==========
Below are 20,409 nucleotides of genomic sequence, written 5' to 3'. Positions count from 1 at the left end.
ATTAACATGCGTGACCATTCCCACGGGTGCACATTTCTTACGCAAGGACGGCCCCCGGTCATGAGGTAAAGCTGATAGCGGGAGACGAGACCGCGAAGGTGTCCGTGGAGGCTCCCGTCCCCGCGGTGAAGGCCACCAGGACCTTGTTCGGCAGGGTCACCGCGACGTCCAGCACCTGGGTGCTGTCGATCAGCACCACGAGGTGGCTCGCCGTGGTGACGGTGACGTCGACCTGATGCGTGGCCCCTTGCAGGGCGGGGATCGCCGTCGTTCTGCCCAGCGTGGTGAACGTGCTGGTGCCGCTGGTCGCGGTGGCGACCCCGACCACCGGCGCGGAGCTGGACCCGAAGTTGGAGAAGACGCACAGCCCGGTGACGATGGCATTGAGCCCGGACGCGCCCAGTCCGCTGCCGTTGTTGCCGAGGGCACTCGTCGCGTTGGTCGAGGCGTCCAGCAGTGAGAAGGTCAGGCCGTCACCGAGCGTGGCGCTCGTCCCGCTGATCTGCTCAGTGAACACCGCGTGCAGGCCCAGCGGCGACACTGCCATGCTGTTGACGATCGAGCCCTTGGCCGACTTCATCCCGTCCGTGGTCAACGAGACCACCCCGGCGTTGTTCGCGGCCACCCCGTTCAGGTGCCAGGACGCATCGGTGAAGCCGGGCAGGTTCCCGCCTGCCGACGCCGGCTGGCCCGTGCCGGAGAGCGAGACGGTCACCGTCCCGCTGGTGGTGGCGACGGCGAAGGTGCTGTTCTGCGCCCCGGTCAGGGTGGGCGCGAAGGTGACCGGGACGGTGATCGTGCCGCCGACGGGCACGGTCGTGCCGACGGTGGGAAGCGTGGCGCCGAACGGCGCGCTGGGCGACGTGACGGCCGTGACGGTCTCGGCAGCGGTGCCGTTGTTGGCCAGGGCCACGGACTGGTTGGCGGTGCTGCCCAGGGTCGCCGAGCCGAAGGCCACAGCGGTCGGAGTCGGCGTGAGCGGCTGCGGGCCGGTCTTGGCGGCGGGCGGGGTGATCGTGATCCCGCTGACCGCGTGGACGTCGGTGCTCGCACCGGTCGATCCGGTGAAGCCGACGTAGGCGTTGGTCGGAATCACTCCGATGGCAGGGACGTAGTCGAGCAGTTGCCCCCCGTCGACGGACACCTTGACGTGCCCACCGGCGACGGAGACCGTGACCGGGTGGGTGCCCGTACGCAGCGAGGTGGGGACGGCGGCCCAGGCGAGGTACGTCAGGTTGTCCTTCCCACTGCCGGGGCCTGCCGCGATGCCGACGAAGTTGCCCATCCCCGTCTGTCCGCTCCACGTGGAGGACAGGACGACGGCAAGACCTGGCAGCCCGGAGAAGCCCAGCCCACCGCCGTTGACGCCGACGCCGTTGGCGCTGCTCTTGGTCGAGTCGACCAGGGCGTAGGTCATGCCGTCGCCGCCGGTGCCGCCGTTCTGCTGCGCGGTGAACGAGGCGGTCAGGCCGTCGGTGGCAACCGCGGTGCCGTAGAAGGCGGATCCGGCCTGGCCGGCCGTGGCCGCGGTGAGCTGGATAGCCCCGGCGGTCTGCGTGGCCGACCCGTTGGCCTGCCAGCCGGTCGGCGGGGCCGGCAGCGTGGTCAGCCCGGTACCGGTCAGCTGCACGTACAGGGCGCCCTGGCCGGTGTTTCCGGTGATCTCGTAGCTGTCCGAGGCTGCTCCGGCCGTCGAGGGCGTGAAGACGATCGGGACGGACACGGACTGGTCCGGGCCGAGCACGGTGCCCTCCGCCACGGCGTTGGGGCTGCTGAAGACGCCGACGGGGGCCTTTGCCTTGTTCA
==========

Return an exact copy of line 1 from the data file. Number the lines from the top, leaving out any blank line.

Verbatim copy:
Below are 20,409 nucleotides of genomic sequence, written 5' to 3'. Positions count from 1 at the left end.